Location and Size:
The Bole District lies between Latitude 8 10’ 5 and 09’ and Longitude 1 50E and 2 45 W. The Bole District is located at the extreme western part of the Northern Region of Ghana. The District is boarded to the North by Sawla/Tuna/Kalba District, to the west by the Republic of Ivory Coast, to the east by West Gonja District and to the south by Wenchi and Kintampo Districts of the Brong -Ahafo Region. The district stretches from Bodi in the north to Bamboi in the south.
Topology and Drainage
The district is drained by streams, rivers, dams and dugouts which serve the numerous needs of human beings and animals.
Climate and Vegetation
The vegetation of the district consists of savannah woodland, with trees such as sheanut, dawadawa, teak, kapok and mango - all economic trees. There are also tall grasses and shrubs, thorny species are also common. At a few places, flood plain, pond and clay, flat vegetations are found.
The natural vegetation in most parts of the district especially around the settlements has disappeared. What is seen today has resulted from the interference by man and animals through cultivation, grazing and exploitation for firewood. Beyond the major settlements the grasses are periodically burnt down especially during the dry season to clear the land of much of the vegetation. Grazing by animals has contributed to keeping the vegetation down.
The rains begin around May and end in October. The rainfall is seasonal and is characterized by a single maximum. The mean annual rainfall is about 1.100mm. The average rainfall is very small. June, July and August generally record the heaviest rainfall and also the greatest number of raining days. The rainfall is characterized by thunderstorms and are somewhat erratic in nature.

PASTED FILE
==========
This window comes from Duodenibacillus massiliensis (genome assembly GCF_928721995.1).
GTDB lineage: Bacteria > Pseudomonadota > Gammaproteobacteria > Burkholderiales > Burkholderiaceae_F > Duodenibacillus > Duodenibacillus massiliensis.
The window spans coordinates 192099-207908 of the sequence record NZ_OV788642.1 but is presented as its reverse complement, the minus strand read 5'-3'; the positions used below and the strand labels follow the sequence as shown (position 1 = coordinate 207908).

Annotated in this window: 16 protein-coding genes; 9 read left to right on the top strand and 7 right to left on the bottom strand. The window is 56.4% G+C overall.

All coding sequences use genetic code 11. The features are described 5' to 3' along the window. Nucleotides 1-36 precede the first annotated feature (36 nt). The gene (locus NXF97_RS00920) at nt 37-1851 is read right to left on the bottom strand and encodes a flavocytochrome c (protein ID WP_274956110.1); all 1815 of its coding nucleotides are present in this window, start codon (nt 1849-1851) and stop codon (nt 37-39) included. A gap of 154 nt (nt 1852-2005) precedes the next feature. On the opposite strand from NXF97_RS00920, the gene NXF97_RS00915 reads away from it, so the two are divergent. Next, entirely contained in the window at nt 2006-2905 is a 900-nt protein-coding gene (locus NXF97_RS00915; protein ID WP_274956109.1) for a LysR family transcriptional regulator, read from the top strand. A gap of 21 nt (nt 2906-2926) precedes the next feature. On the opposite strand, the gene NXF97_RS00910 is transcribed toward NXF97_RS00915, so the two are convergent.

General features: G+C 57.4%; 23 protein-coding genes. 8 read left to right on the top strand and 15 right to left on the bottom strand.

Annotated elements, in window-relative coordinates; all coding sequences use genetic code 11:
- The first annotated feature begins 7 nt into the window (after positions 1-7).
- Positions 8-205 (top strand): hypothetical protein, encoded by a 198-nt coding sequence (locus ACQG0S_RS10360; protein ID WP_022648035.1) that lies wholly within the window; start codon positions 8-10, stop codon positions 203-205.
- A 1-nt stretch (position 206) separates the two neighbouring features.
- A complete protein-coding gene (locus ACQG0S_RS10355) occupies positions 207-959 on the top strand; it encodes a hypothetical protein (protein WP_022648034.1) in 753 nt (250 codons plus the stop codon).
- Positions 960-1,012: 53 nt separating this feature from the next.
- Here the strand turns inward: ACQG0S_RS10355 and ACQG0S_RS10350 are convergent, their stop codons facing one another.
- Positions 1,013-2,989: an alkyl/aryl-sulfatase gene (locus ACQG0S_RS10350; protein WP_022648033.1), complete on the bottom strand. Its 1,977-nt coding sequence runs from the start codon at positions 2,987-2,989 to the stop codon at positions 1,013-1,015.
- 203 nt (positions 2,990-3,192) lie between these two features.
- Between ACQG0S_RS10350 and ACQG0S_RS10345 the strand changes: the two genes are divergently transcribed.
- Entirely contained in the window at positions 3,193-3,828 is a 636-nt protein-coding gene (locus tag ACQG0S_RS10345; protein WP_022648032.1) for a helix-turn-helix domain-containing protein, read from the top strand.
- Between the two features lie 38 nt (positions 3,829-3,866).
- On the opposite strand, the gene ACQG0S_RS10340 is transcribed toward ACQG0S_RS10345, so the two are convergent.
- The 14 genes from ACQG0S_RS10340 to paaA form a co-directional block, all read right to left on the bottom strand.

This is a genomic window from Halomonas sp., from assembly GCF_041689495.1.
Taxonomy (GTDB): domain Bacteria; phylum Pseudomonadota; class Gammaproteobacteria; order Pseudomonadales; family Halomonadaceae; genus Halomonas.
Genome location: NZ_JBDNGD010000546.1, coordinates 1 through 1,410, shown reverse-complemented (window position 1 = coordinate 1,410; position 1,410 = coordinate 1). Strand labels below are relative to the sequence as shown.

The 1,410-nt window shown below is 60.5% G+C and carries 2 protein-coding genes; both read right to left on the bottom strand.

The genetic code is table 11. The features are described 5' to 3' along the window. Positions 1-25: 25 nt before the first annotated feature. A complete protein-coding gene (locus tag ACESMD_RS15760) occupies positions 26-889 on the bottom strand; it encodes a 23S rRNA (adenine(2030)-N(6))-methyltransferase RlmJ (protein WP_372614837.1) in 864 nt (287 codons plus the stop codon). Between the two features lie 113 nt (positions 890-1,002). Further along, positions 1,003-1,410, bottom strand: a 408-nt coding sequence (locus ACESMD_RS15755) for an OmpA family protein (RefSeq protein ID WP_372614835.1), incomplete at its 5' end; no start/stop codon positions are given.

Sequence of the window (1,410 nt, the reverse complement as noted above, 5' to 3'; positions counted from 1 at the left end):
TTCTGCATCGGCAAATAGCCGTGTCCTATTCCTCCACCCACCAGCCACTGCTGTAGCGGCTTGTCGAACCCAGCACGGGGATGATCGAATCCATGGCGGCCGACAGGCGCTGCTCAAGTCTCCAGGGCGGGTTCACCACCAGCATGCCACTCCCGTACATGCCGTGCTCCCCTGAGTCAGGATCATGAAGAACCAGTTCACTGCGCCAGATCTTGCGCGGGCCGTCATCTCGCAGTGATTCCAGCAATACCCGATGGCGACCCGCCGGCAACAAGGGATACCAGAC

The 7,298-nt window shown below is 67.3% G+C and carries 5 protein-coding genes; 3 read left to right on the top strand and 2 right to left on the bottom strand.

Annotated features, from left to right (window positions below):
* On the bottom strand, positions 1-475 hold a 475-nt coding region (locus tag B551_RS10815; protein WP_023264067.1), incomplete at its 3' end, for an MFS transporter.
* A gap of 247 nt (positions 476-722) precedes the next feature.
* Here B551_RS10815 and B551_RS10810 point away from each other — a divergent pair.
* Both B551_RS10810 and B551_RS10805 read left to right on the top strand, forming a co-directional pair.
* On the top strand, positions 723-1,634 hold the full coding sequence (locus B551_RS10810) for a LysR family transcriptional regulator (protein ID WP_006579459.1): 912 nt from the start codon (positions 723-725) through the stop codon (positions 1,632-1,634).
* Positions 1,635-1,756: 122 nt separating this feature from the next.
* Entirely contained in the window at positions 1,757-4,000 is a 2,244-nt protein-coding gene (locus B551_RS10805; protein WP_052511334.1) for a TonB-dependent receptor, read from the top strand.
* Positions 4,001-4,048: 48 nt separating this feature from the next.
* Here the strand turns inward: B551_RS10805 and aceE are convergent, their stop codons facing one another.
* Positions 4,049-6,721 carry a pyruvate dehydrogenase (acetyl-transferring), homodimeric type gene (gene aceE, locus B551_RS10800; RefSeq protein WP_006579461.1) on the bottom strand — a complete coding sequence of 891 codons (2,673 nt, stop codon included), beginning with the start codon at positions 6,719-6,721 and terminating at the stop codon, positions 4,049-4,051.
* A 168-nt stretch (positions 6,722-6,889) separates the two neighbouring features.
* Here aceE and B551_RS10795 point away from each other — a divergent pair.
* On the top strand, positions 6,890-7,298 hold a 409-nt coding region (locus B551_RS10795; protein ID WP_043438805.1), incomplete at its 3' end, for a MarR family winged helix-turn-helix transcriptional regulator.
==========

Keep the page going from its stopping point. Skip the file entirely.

The vegetation of the district consists of savannah woodland, with trees such as sheanut, dawadawa, teak, kapok and mango - all economic trees. There are also tall grasses and shrubs, thorny species are also common. At a few places, flood plain, pond and clay, flat vegetations are found. The natural vegetation in most parts of the district especially around the settlements has disappeared. What is seen today has resulted from the interference by man and animals through cultivation, grazing and exploitation for firewood.
1st Quarter: Amount (mm) 2004: 0127.7; 2005: 0023.02 Wet Days: 2004: 05; 2005: 06. 2nd Quarter:Amount (mm) 2004: 0371.7; 2005: 0469.04. Wet Days:2004: 28; 2005: 30. 3rd Quarter: Amount (mm) 2004: 0559.8; 2005: 0534.00.Wet Days: 2004: 52; 2005: 36. 4th Quarter: Amount (mm) 2004: 0170.9; 2005: 0204.09.Wet Days: 2004: 12; 2005: 09. Total : Amount (mm) 2004: 1230.1; 2005: 1231.05.Wet Days: 2004: 97; 2005: 81.
Source: Ghana Meteorological Service Centre-Bole.
The variation between the rainfall days and the amount for the year 2004 and 2005 was not so much but the distribution for 2005 was not favourable for crop production.
The district experiences extremes of temperature. The daily and annual range of temperature is wide. The coldest nights in the year are experienced in the months of December, January and February. During these months the air becomes dry and the atmosphere becomes hazy, making visibility impaired due to the fine dust in the air. The day temperatures at this period are between 28°C and 40°C but under cloudless skies the night can be very cold with temperatures under 28°C. This is the period of the harmattan. Sudden rise in temperature is experienced in the months of March, April and May when temperature exceed 30°C.
The nights are usually hot and people prefer to cook, eat and sleep outside. When the rains start the mean temperature begins to fall again. There is another period in the year when temperature rises again after the rains and there is a short hot season in November before the start of the harmathan.
Two dominant winds influence the climate of the Bole District. The rain-bearing winds that bring rain to the district from May to October are the South West Winds from the Atlantic Ocean. From November to February, the harmattan period brings into the district the dry winds from the Sahara Desert. These winds carry a thick haze of dust. The wind-borne dust is often thick enough to obscure the sun and affect visibility. A lot of irritation and discomfort is caused during this time of the year.
Geology and Soil
Soils of the district are predominantly light textured surface horizons in which sandy loams are common. Many soils contain abundant coarse material either gravel or stone which adversely affect their physical properties particularly their water holding capacity. The soils are generally very fertile for agriculture
Date Created : 11/30/2017 1:45:45 AM